The Navy Has Identified The Three Sailors Lost In An Aircraft Crash Near Japan

The aircraft crashed into the Pacific Ocean southeast of Okinawa on Wednesday and search and rescue operations ended Friday. Eight sailors were recovered alive.

The US Navy on Saturday identified the three sailors who were lost after an aircraft crashed into the Pacific Ocean off the coast of Japan on Wednesday.

After notifying their families that extensive search and rescue efforts had ended, the Navy identified Lt. Steven Combs, Aviation Boatswain’s Mate (Equipment) Airman Matthew Chialastri, and Aviation Ordnanceman Airman Apprentice Bryan Grosso as the lost servicemen.

Eight other personnel were recovered alive following the crash.

Combs, a native of Florida, had embarked aboard the USS Ronald Reagan as part of Carrier Air Wing Five. He'd previously been assigned to the “Greyhawks” of Carrier Airborne Early Warning Squadron, the Center for Security Forces Detachment Kittery Point in Portsmouth, New Hampshire, and Training Wing 4 in Corpus Christi, Texas. He'd been awarded the National Defense Ribbon and the Navy Battle “E” Ribbon.

Chialastri, from Louisiana, was assigned to the Ronald Reagan after serving duty on the USS America, Patrol Squadron Thirty, the “Pro’s Nest,” in Jacksonville, Florida, and the Center for Security Forces Detachment Kittery Point in Portsmouth, New Hampshire. He had been awarded the National Defense Ribbon.

Grosso, also of Florida, was assigned to the Ronald Reagan after being stationed at the Naval Air Technical Training Center in Pensacola, Florida, and the Naval Recruit Training Center in Great Lakes, Illinois. His awards included the National Defense Ribbon.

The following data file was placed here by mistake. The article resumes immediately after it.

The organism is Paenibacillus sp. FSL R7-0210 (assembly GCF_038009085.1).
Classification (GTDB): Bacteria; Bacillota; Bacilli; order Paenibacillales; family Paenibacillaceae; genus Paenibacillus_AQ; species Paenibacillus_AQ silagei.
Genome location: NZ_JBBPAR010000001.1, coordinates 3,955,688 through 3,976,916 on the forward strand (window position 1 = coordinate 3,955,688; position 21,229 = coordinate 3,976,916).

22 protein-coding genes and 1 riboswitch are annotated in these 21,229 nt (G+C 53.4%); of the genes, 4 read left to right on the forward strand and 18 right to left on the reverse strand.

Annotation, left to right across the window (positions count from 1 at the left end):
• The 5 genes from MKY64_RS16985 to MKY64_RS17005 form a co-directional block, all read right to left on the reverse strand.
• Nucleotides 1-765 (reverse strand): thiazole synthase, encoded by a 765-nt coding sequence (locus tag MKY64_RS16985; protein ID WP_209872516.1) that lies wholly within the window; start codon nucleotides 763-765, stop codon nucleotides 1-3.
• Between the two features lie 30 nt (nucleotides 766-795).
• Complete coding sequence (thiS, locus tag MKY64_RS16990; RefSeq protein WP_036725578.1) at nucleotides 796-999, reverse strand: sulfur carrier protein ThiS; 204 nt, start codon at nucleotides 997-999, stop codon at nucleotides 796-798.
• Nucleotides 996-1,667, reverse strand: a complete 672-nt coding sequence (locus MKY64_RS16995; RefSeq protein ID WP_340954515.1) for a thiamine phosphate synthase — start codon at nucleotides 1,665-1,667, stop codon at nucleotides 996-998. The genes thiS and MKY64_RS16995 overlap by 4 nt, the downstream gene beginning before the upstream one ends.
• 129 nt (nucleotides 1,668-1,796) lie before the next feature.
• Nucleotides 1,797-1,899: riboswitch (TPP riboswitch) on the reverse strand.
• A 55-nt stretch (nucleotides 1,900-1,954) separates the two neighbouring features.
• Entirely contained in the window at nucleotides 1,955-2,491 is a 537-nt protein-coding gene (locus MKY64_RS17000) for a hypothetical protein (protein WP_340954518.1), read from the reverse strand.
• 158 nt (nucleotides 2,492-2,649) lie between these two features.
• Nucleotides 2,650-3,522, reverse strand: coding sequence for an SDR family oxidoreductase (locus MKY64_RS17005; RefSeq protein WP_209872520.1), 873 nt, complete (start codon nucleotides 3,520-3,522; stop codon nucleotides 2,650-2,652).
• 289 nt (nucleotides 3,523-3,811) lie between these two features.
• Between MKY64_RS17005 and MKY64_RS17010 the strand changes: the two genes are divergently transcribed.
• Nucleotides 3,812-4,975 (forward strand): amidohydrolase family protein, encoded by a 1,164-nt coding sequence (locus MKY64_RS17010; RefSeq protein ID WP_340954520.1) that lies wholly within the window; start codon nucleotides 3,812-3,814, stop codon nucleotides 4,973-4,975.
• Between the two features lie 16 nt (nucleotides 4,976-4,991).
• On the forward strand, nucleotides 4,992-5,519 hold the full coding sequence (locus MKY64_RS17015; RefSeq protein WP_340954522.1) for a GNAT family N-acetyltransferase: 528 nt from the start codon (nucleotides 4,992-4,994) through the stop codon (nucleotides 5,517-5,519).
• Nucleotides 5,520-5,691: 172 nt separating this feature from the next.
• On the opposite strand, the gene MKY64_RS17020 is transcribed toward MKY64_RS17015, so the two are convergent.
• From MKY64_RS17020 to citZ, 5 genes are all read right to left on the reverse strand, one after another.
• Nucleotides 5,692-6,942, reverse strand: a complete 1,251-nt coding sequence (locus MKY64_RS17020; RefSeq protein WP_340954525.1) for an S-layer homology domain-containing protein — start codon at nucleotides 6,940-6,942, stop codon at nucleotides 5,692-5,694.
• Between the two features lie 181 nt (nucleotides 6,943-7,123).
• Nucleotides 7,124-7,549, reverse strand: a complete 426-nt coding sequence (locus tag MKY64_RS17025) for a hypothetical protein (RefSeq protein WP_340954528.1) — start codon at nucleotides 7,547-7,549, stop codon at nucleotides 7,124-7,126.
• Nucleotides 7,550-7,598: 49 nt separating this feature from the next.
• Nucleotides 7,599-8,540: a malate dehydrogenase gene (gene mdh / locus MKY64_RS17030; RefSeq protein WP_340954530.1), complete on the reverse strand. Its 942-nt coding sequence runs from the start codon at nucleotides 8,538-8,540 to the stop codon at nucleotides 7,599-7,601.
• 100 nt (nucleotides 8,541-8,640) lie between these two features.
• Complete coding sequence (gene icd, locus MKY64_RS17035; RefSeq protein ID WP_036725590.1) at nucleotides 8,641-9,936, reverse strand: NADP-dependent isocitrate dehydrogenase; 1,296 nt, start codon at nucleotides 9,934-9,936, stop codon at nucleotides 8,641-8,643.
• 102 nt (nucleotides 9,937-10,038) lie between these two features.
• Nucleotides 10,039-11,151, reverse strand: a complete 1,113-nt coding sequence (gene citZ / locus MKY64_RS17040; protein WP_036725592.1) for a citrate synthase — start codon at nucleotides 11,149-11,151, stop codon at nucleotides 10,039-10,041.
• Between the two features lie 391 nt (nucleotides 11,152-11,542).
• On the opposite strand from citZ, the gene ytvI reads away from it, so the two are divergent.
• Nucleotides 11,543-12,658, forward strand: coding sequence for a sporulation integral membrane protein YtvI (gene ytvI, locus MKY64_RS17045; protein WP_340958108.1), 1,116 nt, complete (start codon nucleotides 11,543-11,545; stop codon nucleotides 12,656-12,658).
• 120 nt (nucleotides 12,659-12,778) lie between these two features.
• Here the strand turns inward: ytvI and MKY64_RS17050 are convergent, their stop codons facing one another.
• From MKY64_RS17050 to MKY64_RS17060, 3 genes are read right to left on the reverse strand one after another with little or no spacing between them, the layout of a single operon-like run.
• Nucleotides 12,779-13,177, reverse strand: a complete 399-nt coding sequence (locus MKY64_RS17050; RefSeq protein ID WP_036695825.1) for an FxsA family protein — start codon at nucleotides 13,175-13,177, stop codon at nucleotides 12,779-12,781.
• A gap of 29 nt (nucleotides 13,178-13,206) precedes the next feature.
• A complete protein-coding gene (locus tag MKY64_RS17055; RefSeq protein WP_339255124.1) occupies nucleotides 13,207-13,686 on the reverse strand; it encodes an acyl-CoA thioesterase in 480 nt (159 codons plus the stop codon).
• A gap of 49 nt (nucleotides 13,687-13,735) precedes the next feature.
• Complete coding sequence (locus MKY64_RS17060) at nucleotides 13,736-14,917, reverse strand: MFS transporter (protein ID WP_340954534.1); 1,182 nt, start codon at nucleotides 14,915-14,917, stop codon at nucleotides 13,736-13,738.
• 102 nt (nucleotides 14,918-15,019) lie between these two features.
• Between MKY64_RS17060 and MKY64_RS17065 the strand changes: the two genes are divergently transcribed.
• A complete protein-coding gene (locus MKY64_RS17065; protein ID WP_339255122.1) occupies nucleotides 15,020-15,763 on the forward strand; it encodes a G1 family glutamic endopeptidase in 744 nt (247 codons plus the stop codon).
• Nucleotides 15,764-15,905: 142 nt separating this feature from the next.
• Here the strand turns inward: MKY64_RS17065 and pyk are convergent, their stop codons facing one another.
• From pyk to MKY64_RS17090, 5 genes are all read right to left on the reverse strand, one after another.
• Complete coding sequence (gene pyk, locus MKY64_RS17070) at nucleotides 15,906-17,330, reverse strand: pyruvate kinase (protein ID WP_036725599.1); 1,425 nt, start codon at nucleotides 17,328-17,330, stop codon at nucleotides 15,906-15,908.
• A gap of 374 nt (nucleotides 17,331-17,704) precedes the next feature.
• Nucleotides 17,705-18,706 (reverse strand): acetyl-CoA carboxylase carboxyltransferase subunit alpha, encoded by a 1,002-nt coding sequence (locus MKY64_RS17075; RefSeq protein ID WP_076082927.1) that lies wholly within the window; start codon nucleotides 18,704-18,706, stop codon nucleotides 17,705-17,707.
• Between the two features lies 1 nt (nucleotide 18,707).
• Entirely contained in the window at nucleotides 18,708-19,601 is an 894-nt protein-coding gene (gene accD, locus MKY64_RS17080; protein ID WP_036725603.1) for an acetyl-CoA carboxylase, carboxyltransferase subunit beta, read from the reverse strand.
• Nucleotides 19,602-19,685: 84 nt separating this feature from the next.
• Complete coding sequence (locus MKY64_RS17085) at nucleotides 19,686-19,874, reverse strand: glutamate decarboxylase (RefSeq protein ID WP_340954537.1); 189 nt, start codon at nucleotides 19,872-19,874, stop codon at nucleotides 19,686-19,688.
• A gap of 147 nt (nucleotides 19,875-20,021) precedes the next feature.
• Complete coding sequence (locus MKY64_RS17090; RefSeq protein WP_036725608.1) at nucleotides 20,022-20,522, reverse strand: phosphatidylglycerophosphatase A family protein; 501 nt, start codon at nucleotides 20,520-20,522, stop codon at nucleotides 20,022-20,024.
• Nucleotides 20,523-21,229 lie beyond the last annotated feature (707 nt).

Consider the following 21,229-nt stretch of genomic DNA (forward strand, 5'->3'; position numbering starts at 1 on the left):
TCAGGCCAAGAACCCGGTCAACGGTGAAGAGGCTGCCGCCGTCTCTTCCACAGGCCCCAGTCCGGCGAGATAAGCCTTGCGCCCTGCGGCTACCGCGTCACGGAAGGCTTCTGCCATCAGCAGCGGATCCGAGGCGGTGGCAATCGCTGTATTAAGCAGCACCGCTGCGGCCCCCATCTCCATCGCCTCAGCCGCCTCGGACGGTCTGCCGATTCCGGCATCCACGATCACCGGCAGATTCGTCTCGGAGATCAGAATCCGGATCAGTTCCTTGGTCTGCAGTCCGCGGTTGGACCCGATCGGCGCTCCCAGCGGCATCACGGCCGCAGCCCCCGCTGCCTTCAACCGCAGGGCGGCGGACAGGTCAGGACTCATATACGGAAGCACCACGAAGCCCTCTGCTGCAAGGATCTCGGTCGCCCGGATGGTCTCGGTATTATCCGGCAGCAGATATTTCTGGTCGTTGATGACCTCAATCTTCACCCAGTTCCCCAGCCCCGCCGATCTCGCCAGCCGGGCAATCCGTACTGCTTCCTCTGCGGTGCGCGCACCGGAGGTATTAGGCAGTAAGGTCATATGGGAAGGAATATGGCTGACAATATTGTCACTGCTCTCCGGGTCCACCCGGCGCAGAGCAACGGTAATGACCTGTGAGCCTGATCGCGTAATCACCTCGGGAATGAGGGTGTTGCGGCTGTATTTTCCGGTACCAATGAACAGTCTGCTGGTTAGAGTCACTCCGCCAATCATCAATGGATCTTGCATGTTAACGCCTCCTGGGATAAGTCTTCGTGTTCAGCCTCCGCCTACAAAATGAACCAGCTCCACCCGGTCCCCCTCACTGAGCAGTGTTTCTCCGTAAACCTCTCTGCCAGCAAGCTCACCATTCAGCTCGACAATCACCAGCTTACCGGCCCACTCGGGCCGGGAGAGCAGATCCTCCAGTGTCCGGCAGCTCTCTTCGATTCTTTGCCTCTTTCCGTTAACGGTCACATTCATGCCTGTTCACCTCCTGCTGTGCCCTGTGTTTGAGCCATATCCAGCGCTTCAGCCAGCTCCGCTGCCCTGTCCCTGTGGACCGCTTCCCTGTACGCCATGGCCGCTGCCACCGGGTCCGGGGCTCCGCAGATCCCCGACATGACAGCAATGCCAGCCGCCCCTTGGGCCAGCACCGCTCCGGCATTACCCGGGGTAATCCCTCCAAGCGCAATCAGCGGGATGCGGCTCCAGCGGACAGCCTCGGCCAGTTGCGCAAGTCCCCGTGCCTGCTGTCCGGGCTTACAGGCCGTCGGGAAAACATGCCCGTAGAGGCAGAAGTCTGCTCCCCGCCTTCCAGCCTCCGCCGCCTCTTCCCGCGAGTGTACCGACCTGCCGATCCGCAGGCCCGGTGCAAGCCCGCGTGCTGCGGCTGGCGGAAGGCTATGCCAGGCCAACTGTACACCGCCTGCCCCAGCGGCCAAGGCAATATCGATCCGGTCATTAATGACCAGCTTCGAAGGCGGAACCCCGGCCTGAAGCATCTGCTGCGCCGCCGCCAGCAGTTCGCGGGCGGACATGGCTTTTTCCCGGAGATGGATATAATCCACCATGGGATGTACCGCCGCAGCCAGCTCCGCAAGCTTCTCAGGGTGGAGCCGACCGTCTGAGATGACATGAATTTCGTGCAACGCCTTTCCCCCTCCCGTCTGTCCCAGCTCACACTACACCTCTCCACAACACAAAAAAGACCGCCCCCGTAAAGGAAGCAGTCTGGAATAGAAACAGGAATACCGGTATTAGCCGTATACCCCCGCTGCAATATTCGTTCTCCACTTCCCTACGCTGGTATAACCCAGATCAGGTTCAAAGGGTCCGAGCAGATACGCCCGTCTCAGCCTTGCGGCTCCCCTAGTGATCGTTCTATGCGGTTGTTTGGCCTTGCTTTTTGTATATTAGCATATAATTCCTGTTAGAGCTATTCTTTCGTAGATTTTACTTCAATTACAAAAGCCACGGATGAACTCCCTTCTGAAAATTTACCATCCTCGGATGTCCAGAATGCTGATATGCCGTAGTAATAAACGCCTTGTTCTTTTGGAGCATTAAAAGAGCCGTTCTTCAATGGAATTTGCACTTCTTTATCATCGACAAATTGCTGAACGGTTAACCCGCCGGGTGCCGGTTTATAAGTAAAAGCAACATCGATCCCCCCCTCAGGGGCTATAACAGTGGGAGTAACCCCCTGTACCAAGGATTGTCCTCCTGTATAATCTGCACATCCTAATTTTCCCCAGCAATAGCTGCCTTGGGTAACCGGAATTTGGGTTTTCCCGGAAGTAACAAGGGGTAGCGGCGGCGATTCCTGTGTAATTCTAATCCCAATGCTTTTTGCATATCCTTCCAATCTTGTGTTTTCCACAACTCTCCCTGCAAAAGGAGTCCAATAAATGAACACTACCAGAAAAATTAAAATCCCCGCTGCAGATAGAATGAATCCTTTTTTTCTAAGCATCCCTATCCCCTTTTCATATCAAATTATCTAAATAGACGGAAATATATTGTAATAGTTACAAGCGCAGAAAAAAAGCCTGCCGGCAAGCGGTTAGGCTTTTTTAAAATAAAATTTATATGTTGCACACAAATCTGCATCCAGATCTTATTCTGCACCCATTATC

"Our thoughts and prayers are with our lost shipmates and their families," Rear Adm. Marc Dalton said. "As difficult as this is, we are thankful for the rapid and effective response that led to the rescue of eight of our shipmates, and I appreciate the professionalism and dedication shown by all who participated in the search efforts."

The eight personnel who were recovered following the crash are in a "good condition," according to a statement, and are receiving medical attention on the Ronald Reagan, a nuclear-powered supercarrier operating in the Philippine Sea.

The C-2 Greyhound aircraft had been on its way to the USS Ronald Reagan when it went down southeast of Okinawa, a Japanese island in the East China Sea, at 2:45 p.m. local time Wednesday.

The Navy has not yet confirmed the cause of the crash.

"The aircraft was conducting a routine transport flight carrying passengers and cargo from Marine Corps Air Station Iwakuni to USS Ronald Reagan (CVN 76)," the 7th Fleet said in its statement.

Crews searched throughout the night of the crash, covering an area of more than 320 nautical miles. Japanese Defense Minister Itsunori Onodera confirmed to local reporters that the Japanese Maritime Self-Defense Force had been searching with US forces.

"We received information from US Forces that the cause is possibly engine malfunction," Onodera said.

The incident comes amid a string of accidents involving the Japan-based 7th Fleet, which is comprised of between 50 and 70 ships that cover East Asian waters. It has been conducting exercises in the region in the light of rising tensions with North Korea, most recently carrying out a three-carrier strike exercise between Japan and the Korean Peninsula.

In August, the commander of the 7th Fleet was relieved following a series of deadly accidents, including two in-sea collisions involving the US Navy destroyers USS Fitzgerald and USS John S. McCain, which killed 10 and 7 US sailors, respectively. Last week, the USS Benfold collided with a commercial tug boat that had drifted towards the warship during a towing exercise in Japan's Sagami Bay.

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